Sputnik – German Chancellor Angela Merkel made a one-day visit to Washington, DC, Friday to meet with US President Donald Trump and discuss the Iran nuclear deal, the second European signatory to the agreement to come to the US capital in a week to discuss the issue, after French President Emmanuel Macron made the trip.
But her luck appeared no better than Macrons — much to Germany’s dismay, Reiner Braun, co-president of the International Peace Bureau, told Loud & Clear on Radio Sputnik, saying the deal is crucial to Germany’s economic and political plans with Iran.
Braun spoke to the stark differences between the leaders: “Can you imagine… a real scientist who was making science for about 30 years in your life trying to find new things, trying to be next to the truth and develop a scientific approach: what would you do with a guy like Trump?”
Merkel, who holds a doctorate in quantum chemistry, is “an intellectual woman,” Braun told Loud & Clear hosts John Kiriakou and Brian Becker and Sputnik news analyst Walter Smolarek. “Many people have the possibility to talk to her, notice that she’s really very clever in the discussion, that she can listen, that she can [make] argument[s],” Braun said, whereas “everything of this is the opposite of Trump.”
“It is a lot of pressure on Merkel to sit together with such a man.”
Merkel was unable to convince Trump to remain in the Iran nuclear agreement, amid speculation that Trump will kill the deal, as promised, by failing to reauthorize it May 12. Braun says such a move would be disastrous for Germany’s plans for its role in the Middle East.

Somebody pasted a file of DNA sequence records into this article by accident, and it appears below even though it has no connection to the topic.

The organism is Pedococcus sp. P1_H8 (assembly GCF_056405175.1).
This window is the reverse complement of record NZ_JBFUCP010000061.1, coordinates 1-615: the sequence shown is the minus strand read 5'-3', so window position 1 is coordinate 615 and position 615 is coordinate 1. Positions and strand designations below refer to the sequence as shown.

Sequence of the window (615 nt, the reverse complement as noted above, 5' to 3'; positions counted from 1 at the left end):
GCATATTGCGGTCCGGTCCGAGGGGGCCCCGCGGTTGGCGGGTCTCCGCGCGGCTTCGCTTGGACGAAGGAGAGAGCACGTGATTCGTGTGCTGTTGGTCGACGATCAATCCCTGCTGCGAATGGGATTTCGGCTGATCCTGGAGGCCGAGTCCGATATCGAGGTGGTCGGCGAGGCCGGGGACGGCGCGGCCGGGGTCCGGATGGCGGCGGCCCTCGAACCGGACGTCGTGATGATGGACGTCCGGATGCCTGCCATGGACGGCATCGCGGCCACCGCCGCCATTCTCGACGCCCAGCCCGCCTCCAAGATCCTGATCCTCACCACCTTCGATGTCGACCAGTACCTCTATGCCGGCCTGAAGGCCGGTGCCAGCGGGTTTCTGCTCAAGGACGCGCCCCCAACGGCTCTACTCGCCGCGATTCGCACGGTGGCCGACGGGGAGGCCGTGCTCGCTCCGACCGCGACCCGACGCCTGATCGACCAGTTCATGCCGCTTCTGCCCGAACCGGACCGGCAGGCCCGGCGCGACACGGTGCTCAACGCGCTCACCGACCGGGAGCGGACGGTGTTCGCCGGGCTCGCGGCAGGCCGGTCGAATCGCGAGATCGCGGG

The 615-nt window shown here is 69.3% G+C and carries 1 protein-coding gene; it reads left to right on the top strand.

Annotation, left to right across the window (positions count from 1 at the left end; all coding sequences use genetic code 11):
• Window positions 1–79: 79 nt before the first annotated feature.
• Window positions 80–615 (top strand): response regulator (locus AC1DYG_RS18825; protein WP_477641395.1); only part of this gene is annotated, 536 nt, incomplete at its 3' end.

“The hope of the German big industry is to make profit with the new development after the Iran deal… what Trump is doing is deeply against the economical and political interests of Germany, which wants to play an important role in the region,” Braun told the show. “The ‘important role’ means that Germany tried to find a little bit of balanced politics between Saudi Arabia — which is deeply supported by Germany… and Iran,” bitter ideological and geopolitical adversaries.
“All of this only works when the deal will continue working and be in the background of all the future agreements. It is deeply against German interests, what Trump is doing,” Braun said.
“Iran is traditionally a very important trade partner from Germany,” he said. “We have strong and intensive relations to Iran. Many of the young Iranian intellectual people were educated and trained in Germany.”
While Braun says Merkel surely came to Washington with all of her arguments prepared and well defined, he notes that “it is not a question of arguments. Trump had, I don’t know by which reasons, decided that he doesn’t want this and I cannot see that anyone can convince him.”